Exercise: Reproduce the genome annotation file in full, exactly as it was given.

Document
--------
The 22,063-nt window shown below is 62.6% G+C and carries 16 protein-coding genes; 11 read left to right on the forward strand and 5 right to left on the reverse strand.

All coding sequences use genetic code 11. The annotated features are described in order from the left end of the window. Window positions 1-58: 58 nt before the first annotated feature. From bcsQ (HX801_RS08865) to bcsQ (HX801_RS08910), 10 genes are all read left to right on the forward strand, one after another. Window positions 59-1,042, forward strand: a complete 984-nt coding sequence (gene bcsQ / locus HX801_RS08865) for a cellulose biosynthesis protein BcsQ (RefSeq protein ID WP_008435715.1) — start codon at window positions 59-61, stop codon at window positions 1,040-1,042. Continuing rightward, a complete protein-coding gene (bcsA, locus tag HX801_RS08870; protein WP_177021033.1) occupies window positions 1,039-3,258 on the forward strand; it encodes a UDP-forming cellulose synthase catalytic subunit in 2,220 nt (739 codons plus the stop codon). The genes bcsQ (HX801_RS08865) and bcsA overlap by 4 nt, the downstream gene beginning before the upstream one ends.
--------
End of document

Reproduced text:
The 22,063-nt window shown below is 62.6% G+C and carries 16 protein-coding genes; 11 read left to right on the forward strand and 5 right to left on the reverse strand.

All coding sequences use genetic code 11. The annotated features are described in order from the left end of the window. Window positions 1-58: 58 nt before the first annotated feature. From bcsQ (HX801_RS08865) to bcsQ (HX801_RS08910), 10 genes are all read left to right on the forward strand, one after another. Window positions 59-1,042, forward strand: a complete 984-nt coding sequence (gene bcsQ / locus HX801_RS08865) for a cellulose biosynthesis protein BcsQ (RefSeq protein ID WP_008435715.1) — start codon at window positions 59-61, stop codon at window positions 1,040-1,042. Continuing rightward, a complete protein-coding gene (bcsA, locus tag HX801_RS08870; protein WP_177021033.1) occupies window positions 1,039-3,258 on the forward strand; it encodes a UDP-forming cellulose synthase catalytic subunit in 2,220 nt (739 codons plus the stop codon). The genes bcsQ (HX801_RS08865) and bcsA overlap by 4 nt, the downstream gene beginning before the upstream one ends.